It is well known that harbors with sides on the order of 500 m in length and depths on the order of 10 m are subject to a natural oscillation period on the order of 1 min and longer [

For a simple rectangular basin of length L and uniform depth h with an open end, harbor’s natural oscillation period T (or harbor modes) can be approximately estimated as [

where n is the mode number. Assuming the PE dimensions as L/4 = 2350 m with uniform depth h = 9 m, the fundamental T_{0} mode (or Helmholtz mode) is estimated to be T_{0} = 16.67 min. It describes a quarter-wave oscillation with a single nodal line at the mouth and maximal amplitudes at the head. Since, this is the largest wave period among all the supported standing waves inside PE, it is clear that oscillations of larger period detected at the site would correspond to external signals.

Natural oscillation periods are independent of the external forcing, however, magnitudes of these oscillations highly depend on the external energy source that generates the oscillations [

When IG waves with frequencies close to those of resonating harbor modes arrive into a harbor opening, they can be highly amplified into inner basins resulting in large oscillations of the water surface [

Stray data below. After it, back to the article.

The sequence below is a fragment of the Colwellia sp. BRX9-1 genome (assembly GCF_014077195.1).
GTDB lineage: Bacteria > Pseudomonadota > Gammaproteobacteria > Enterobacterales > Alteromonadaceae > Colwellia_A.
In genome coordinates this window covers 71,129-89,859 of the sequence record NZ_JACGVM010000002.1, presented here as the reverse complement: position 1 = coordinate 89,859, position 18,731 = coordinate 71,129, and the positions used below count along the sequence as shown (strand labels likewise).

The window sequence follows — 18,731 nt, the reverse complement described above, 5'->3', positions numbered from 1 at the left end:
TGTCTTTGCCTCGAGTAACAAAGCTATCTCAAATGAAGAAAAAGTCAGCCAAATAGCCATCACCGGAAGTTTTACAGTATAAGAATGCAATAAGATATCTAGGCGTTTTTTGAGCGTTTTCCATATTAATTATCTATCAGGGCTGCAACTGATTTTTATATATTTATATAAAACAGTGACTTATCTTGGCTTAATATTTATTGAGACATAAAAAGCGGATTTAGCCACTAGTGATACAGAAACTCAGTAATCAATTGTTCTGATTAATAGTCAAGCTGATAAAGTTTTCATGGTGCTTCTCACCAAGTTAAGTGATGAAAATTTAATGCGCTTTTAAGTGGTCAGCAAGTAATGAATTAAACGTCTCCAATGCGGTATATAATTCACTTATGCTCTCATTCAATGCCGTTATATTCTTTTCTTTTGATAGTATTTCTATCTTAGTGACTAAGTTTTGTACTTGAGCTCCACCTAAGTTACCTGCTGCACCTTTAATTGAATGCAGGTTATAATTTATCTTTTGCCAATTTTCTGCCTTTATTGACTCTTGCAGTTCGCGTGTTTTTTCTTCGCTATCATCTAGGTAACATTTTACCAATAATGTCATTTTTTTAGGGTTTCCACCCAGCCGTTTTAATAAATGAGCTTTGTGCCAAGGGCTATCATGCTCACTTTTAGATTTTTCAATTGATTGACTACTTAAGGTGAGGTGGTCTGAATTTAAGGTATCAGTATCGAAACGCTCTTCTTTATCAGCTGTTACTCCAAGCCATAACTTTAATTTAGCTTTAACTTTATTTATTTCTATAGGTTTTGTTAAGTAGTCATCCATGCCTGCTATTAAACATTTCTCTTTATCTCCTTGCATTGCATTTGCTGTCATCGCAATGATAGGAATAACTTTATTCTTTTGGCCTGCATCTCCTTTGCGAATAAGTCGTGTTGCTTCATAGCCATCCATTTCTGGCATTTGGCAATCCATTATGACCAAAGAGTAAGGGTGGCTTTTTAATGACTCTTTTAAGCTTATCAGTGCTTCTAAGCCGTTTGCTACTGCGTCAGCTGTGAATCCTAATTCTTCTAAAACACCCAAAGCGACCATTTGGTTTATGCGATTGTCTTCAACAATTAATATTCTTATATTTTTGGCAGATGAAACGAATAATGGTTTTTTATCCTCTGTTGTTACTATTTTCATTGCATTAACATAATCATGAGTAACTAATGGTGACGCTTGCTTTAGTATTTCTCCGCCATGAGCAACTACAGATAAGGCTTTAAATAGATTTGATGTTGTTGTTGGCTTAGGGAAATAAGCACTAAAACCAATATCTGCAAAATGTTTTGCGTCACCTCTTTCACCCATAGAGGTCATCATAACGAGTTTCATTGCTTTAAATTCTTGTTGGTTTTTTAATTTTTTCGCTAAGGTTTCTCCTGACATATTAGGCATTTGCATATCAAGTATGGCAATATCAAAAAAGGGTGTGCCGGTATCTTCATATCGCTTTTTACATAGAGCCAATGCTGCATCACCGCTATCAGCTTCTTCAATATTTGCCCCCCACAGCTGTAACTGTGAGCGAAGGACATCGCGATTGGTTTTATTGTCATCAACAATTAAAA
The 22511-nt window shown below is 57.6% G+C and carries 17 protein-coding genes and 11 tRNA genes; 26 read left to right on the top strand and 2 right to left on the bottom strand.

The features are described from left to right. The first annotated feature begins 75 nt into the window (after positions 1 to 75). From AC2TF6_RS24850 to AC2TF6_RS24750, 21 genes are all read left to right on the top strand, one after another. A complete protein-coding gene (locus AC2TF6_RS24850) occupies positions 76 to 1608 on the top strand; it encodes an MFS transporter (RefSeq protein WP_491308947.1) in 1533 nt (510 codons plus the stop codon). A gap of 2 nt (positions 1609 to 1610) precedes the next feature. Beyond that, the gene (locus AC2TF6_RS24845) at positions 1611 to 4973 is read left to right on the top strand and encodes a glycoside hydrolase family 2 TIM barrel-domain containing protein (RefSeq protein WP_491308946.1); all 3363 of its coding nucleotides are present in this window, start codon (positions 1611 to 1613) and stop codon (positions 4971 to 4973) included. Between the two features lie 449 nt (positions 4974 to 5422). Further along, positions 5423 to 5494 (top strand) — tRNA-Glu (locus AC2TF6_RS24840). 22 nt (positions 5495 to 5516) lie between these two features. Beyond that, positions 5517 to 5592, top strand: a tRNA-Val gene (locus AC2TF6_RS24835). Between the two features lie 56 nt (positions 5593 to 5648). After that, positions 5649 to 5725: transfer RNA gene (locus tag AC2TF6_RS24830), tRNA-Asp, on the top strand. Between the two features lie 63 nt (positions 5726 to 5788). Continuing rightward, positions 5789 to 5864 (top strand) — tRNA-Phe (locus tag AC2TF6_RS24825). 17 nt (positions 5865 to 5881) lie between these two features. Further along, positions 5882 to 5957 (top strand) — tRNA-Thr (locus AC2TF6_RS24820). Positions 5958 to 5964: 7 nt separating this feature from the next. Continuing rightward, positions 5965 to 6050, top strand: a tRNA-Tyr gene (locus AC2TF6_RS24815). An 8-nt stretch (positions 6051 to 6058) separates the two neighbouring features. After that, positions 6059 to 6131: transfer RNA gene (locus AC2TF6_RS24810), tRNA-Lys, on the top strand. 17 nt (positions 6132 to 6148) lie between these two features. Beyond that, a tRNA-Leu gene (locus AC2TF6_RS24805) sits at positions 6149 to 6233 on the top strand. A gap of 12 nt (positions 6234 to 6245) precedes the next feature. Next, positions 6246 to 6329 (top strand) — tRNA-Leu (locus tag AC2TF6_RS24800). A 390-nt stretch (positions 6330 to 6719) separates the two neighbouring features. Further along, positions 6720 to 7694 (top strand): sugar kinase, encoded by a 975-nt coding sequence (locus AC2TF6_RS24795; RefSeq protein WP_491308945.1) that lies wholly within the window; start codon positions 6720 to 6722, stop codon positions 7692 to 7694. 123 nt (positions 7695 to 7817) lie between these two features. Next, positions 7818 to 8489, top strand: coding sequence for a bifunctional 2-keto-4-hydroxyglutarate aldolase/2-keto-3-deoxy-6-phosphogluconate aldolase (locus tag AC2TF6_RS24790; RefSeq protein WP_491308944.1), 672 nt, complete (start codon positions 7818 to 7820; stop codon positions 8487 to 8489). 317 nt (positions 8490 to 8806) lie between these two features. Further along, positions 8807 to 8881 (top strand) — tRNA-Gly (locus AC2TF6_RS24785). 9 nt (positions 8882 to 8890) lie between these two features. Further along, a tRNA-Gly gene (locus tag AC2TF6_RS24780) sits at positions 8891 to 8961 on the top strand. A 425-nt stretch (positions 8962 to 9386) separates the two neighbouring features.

Mexican Navy (SEMAR) maintains a monitoring sea level station inside PE (its location is indicated by the yellow circle in

in ^{−1} min^{−1} is practically the same as the estimated T_{0} mode, it is considered that energy peaks found at frequency bands f = 50^{−1} min^{−1} and 25^{−1} min^{−1} would correspond to signals generated outside the PE. The energy amplification found at bands f < 16.66^{−1} min^{−1} may result from resonance within PE. Registered maximum elevation during that event was A_{n} = 0.6 m [

The response of a harbor to long waves from open sea is well described by a parameter called “Amplification Factor”, H, [

where f is the frequency of the long incoming waves, f_{0} is the resonant frequency of the harbor, and Q is the quality factor, which is a measure of energy damping in the system. In this study, Q was estimated according to [